Exactly three years ago, I finally became cognizant of how thin the line between life and death really is when I nearly lost one of my daughters as she struggled to give birth. During labour, she almost bled out when she lost a litre of blood in mere seconds after an emergency C-section, the result of a series of unforeseen complications, a one-in-ten-thousand chance.
Life is Precarious
Of course, in a large teaching hospital with an excellent Maternity Ward, an emergency team of no less than ten people descended on her in the recovery room, whipped off the sheets and even her nightgown which upset her husband. He had to be dragged out of the room and told why she was being treated like a piece of meat, naked with doors and curtains around her bed left wide open on a public corridor. It took ten minutes to restrain him and keep him out of the room. Life comes before propriety. No one stops to close a door when a life is at stake.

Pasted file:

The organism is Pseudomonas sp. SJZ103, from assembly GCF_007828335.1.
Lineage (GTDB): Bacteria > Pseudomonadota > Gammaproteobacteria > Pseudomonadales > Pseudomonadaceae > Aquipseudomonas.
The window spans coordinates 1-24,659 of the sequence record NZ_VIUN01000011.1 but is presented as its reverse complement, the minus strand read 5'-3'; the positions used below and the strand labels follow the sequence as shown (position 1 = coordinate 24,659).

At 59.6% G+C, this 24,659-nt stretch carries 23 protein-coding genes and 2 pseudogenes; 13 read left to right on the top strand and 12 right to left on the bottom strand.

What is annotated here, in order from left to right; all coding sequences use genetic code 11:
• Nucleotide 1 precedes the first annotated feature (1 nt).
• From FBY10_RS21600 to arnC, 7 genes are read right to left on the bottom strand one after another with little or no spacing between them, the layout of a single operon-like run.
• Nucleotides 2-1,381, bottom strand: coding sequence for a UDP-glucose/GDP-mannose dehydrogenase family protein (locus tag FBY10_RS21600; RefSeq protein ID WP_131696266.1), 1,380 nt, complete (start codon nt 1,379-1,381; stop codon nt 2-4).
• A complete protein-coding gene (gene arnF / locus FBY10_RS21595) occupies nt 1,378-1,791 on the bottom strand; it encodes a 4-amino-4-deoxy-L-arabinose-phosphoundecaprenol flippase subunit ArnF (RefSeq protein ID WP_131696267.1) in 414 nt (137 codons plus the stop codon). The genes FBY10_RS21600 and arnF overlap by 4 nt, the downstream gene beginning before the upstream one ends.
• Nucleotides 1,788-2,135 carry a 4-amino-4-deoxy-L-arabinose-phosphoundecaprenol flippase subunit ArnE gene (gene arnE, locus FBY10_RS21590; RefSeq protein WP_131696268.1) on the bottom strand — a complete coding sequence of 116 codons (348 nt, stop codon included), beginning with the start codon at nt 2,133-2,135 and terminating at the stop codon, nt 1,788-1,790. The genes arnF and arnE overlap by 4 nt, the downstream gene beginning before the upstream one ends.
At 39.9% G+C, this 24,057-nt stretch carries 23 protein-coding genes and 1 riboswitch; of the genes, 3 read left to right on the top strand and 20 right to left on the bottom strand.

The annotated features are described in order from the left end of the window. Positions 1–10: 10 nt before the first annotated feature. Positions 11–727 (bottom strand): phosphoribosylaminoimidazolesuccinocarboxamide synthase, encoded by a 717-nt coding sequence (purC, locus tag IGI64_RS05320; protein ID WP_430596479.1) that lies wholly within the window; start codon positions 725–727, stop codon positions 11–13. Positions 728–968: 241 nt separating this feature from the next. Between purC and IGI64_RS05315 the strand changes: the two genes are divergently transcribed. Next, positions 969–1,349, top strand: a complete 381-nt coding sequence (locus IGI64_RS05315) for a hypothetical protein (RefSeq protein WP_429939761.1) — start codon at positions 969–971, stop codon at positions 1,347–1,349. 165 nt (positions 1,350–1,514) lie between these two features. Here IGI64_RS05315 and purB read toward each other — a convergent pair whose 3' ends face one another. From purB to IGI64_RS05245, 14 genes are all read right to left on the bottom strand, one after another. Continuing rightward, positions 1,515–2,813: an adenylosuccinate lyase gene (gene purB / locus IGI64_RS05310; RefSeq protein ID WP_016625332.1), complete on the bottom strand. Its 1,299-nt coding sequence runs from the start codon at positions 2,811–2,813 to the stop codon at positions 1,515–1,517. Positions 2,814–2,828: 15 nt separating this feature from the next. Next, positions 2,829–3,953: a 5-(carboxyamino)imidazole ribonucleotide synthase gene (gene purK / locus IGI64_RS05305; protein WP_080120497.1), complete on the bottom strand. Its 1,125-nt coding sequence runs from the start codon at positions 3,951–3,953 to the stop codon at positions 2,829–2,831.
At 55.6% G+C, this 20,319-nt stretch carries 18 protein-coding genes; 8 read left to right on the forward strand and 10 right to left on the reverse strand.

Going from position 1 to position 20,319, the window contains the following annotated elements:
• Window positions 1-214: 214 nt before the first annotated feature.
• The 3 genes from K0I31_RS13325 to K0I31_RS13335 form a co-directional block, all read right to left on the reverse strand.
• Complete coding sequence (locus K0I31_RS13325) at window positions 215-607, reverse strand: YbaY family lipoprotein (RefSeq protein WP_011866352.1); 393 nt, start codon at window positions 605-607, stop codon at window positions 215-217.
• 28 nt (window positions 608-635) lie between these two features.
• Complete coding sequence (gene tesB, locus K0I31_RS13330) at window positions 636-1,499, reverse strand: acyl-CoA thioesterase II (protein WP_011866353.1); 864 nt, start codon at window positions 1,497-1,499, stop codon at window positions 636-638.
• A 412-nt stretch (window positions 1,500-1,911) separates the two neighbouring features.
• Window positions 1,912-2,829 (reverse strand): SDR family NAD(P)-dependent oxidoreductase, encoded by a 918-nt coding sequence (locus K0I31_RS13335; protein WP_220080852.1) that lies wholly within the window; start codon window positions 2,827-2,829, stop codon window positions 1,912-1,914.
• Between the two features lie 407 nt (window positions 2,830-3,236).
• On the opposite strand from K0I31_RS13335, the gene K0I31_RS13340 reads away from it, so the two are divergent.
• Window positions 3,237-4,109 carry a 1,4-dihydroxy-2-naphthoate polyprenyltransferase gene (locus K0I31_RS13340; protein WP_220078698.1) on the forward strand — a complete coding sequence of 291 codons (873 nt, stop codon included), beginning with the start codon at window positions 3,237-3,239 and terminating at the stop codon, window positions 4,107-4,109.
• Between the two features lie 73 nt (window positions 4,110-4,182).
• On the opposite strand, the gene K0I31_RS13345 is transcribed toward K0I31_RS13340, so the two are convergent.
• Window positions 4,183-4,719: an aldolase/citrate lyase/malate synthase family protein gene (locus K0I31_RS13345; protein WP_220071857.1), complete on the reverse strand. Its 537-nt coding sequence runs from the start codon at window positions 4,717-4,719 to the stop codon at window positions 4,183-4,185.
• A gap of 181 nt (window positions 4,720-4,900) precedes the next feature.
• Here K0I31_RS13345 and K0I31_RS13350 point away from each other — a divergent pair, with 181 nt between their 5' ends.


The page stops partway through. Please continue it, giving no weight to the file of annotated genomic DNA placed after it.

An hour later, I gazed down at my daughter’s limp form, as a tear trickled down her pale face. She whispered, “I felt myself slipping away.” The veil separating life from death is thin, indeed. My daughter knew she was dying. Years ago she would have died. Even today, in the third world, she would have most certainly died. She was so weak after this near-death experience that her husband had to carry her to the washroom, and the nurse supported her new son’s weight as he nursed.
Life is precarious. Life is fragile.
The process of birthing is similar to the process of dying because in both cases, a person must give up control completely and allow a force of nature stronger than themselves take over. I admit, every time I gave birth, there was a moment of panic, terror really, during the transition period when I had to completely surrender even though I was in excruciating pain. Giving birth and dying are not that different.
Life and death are not as far apart as I had once presumed.